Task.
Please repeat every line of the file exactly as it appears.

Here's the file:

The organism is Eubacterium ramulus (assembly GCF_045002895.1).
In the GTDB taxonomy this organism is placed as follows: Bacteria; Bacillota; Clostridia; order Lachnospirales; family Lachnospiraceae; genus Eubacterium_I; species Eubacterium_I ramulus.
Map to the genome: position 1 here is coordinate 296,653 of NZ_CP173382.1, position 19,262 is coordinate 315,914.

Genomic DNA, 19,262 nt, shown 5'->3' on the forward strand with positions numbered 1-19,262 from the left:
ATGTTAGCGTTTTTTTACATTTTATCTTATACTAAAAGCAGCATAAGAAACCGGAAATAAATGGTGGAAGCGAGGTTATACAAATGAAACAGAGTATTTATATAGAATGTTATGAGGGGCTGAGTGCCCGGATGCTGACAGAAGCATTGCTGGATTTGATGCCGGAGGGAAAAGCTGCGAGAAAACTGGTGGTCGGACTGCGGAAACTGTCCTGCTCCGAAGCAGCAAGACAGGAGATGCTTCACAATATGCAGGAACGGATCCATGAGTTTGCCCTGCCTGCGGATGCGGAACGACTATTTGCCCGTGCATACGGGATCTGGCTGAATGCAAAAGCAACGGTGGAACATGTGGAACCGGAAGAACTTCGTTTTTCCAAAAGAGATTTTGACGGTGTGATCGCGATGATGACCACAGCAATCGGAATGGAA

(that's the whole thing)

The organism is Eubacterium ramulus (assembly GCF_045002895.1).
In the GTDB taxonomy this organism is placed as follows: Bacteria; Bacillota; Clostridia; order Lachnospirales; family Lachnospiraceae; genus Eubacterium_I; species Eubacterium_I ramulus.
Map to the genome: position 1 here is coordinate 296,653 of NZ_CP173382.1, position 19,262 is coordinate 315,914.

Genomic DNA, 19,262 nt, shown 5'->3' on the forward strand with positions numbered 1-19,262 from the left:
ATGTTAGCGTTTTTTTACATTTTATCTTATACTAAAAGCAGCATAAGAAACCGGAAATAAATGGTGGAAGCGAGGTTATACAAATGAAACAGAGTATTTATATAGAATGTTATGAGGGGCTGAGTGCCCGGATGCTGACAGAAGCATTGCTGGATTTGATGCCGGAGGGAAAAGCTGCGAGAAAACTGGTGGTCGGACTGCGGAAACTGTCCTGCTCCGAAGCAGCAAGACAGGAGATGCTTCACAATATGCAGGAACGGATCCATGAGTTTGCCCTGCCTGCGGATGCGGAACGACTATTTGCCCGTGCATACGGGATCTGGCTGAATGCAAAAGCAACGGTGGAACATGTGGAACCGGAAGAACTTCGTTTTTCCAAAAGAGATTTTGACGGTGTGATCGCGATGATGACCACAGCAATCGGAATGGAA